7 Ways to demonstrate Leadership in EIA
EIA Leadership – The ‘Warthog Sessions’
There is a growing need for professional EIA leadership training and short management courses amongst EIA professionals to ensure that they meet increasing EIA regulatory demands in the UK and internationally for an EIA ‘competent person’.
In May 2018, Leading Green held the first of a series of international workshops to discussand identify key aspects in Leadership in EIA. This first inaugral workshops took place at Mpila Camp within Hluhluwe iMfolozi Game Reserve in KwaZulu-Natal, South Africa. These international workshops have brought together influential and internationally recognised group of EIA and SEA practitioners and researchers from across the world. The prescence of wild warthogs, running around and underneath the tables, during the workshops has given rise to thier subsequent workshop nickname – the warthog sessions!
The initial observations and comments have now been supplemented by qualitative data from other Leadership in EIA sessions that have identifed the critical areas within which EIA practitioners exert the greatest leadership and influence. As practice is closely related to Large Infrastructure Development projects (transport, power, water, mining projects, etc), the results highlight where the focus of all EIA practitioners should lie in exerting the greatest influence and contribution in terms of sustainable development and CSR in many of the world’s largest on-going infrastructure developments. The following 7 headings identify the leadership areas where experienced EIA leaders believe they can deliver the greatest added value to the client and the wider engineering/project management team. The points are aligned from highest rated to 7th valued contribution across the quantitative rankings.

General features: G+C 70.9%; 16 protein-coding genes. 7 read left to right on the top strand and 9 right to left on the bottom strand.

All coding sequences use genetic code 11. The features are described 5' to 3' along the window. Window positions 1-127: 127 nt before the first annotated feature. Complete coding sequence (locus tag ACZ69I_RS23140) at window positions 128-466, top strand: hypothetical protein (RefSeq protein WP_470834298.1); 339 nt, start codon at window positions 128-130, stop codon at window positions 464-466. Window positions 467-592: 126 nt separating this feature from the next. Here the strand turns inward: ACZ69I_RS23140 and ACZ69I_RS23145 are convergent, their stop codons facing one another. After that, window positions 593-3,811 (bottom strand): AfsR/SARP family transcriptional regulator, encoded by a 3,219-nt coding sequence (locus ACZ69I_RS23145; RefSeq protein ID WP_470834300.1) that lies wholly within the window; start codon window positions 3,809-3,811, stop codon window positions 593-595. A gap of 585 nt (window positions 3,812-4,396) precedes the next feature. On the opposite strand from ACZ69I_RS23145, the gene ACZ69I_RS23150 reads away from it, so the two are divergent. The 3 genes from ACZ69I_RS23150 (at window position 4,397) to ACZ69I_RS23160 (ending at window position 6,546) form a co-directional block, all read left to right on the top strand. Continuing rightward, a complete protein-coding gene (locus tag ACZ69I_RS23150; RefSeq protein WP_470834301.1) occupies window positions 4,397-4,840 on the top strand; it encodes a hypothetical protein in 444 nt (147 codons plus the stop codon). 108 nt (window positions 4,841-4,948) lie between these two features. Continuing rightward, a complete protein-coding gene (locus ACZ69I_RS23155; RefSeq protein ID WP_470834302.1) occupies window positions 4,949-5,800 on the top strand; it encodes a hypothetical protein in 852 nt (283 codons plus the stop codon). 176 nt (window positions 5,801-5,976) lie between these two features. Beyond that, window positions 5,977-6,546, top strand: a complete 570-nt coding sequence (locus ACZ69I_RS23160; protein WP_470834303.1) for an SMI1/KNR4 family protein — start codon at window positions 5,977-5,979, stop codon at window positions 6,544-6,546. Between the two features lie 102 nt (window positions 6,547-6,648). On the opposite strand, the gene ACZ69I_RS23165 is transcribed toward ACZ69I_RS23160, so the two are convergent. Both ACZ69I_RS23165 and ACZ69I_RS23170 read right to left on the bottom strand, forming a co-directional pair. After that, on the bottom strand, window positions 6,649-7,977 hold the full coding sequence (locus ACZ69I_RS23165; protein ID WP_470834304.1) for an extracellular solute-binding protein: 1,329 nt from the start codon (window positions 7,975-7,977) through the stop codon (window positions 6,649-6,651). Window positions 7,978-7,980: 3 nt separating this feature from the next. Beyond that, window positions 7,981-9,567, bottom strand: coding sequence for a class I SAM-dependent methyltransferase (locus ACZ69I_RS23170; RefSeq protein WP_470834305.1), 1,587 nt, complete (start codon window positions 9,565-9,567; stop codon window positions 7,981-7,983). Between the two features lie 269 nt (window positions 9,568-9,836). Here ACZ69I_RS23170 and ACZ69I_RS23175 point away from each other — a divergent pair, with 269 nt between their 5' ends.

1. Influential in promoting environmentally inclusive design
The promotion of environmentally inclusive design (EID) is repeatedly regarded as the No.1 contribution that Leadership in EIA delivers. Linking the EIA’s awareness raising of sustainability issues and how EID can benefit project’s ultimate success is regarded as a key professional leadership trait. The promotion of EID informing the Project Management Team about the importance of designing large infrastructure project that meet the needs of the people and the environments that they inhabit, with minimum residual impact. Many of the workshop EIA Practitioners’ belived that EID was central to the EIA leadership role if they were to contribute to a fair society that had any chance of a sustainable future.
“Designing developments to fit their receiving environments, rather than retrofitting environments to take development”Heikki Kalle, Estonian Environmental Institute
The crucial EIA leadership skills that contributed to EID were identified as a good baseline in environemntal & ecological engineering practices, internal and external stakeholder management, influencing skills, visioning, ecosystem service analysis, with a technical understanding of investment risk benefit analysis.
2. Embedding Sustainability thinking into the Project Team’s decision-making
Experienced EIA Practitioners act early to exert thier influence within a project’s leadership group. It is clear that many EIA practitioners sought to enable all EIA and wider Project Team members to participate in and solve the likely sustainability challenges the project raised. Enabling strategic project insights to be assessed through a varity ofg disciplines into ‘How’ the project will interact with the receiving environment’. They all recognised that EIA leaders had an important central role in participating in enginneering debates, as these debates were the critical interface between the Design (How to provide a solution to a technical problem) and implementation of a Sustainable Development (What formms an optimal solution to all members of the team and their respective interests).
Promoting Sustainability Approaches in Engineering
- Helps the team considers the whole ‘(eco)system’ in which the development will operate, rather than just considering the priamry enginneering objective (ie road) or process (oil refinery);
- Places on the project table synergistic options that considers both technical and non-technical issues, enlarging the strategic debate from just the technical challenges;